After two months of waiting and nine years since its original release, 1989 (Taylor’s Version) has made its debut. But the pre-release hype left me disappointed with the final project.
1989 (Taylor’s Version) dropped Friday with 16 re-recordings from the original album, five unreleased vault tracks and one deluxe edition song with Kendrick Lamar. This is Swift’s second re-recorded album of the year and fourth re-record in total.
Unlike her other album re-recordings, Swift was already in her mid-twenties when 1989 released. This made a majority of the songs on the album sound just like the originals, only with hints of a more mature Taylor sprinkled in.
As I listened to each song, I was transported back to middle school — which felt both heartwarming and weird. I was just barely 13 when I first heard this album, and it would play everywhere — in the school gym during P.E., in the car radio when my parents were chauffeuring my friends and I around and really everywhere else. Hearing this album re-recorded now, at age 22, makes me feel like I am in Swift’s shoes. I get to reflect on the time in between and listen to these songs with my friends here at the University of Maryland.
While the songs take me back to when Swift and I were both a lot younger, her maturity is present throughout the re-recordings. Opposed to the original passionate tones that come from fresh wounds, Swift now sings from a new, distanced perspective. But many of the songs take a few listens for fans to really tell the difference. There are clear distinctions in the production, with the most stark contrast between new and old being “Style.” From the introduction to the general vibes of the song, “Style” seems more techno and less passionate — a choice that emphasizes Swift’s maturity. That shift in the emotions present when 1989 was first released is present throughout this project. Swift sounds less attached to the meanings behind the songs and her previous wounds seemed to have healed with time.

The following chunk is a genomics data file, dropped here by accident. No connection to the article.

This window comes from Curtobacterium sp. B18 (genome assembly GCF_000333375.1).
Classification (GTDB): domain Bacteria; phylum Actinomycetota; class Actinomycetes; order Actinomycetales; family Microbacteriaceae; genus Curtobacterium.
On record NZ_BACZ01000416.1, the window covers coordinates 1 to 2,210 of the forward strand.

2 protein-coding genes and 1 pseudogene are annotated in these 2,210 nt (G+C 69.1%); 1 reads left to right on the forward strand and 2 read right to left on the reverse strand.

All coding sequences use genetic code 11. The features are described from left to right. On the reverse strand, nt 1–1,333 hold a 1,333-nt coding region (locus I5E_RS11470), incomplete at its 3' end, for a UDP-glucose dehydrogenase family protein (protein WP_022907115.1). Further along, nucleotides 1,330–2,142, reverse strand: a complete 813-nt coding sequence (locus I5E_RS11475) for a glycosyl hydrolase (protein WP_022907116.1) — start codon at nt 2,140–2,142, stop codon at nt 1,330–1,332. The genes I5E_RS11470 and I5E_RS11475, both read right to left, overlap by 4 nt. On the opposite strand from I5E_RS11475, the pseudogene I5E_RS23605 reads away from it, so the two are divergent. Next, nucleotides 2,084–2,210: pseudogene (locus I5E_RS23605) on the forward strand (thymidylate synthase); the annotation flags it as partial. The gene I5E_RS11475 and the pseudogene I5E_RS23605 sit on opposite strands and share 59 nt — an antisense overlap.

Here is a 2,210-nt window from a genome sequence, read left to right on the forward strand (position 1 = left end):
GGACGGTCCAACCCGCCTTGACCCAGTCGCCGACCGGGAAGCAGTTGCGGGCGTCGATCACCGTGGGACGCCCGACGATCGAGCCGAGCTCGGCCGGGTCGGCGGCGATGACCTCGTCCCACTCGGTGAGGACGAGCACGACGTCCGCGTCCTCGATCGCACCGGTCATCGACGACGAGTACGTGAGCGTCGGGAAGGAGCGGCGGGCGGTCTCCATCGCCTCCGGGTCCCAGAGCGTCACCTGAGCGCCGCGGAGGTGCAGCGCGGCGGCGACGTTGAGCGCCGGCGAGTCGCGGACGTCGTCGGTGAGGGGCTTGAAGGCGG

Another different take throughout the album is in “I Know Places.” Swift’s growth isn’t just seen in the change in her voice, but also her singing ability. The shift in the lyric “and we run” shows that her voice has grown and become more powerful from how it was when the original album came out.
From the classic empowering tunes of “Blank Space” and “Clean” that I know by heart to the new vault songs such as “Slut!” and “Suburban Legends,” the 1989 re-recording further solidifies Swift’s unmatched lyrical talent.
While we are only a few days post-release, I feel like I’m still waiting for more. Where is my Harry Styles rendition of “Style?” While I knew that feature was a shot in the dark, I thought there would be at least one other artist on the album other than Lamar’s feature on the deluxe edition. My friends and I were shocked to see no features on any tracks when the album from the time the track list dropped, and that was something I would have loved to see more on in this re-recording.
I am still holding out for more features in Swift’s discography during her re-recording era — on tracks ranging from “You All Over Me” with Maren Morris to Styles’ feature on “Style.” I’m also hoping Swift will incorporate more extras, such as more short films and special projects that align with each new re-recording she releases. Regardless of what’s next, 1989 (Taylor’s version) is already my new go-to walking to class album.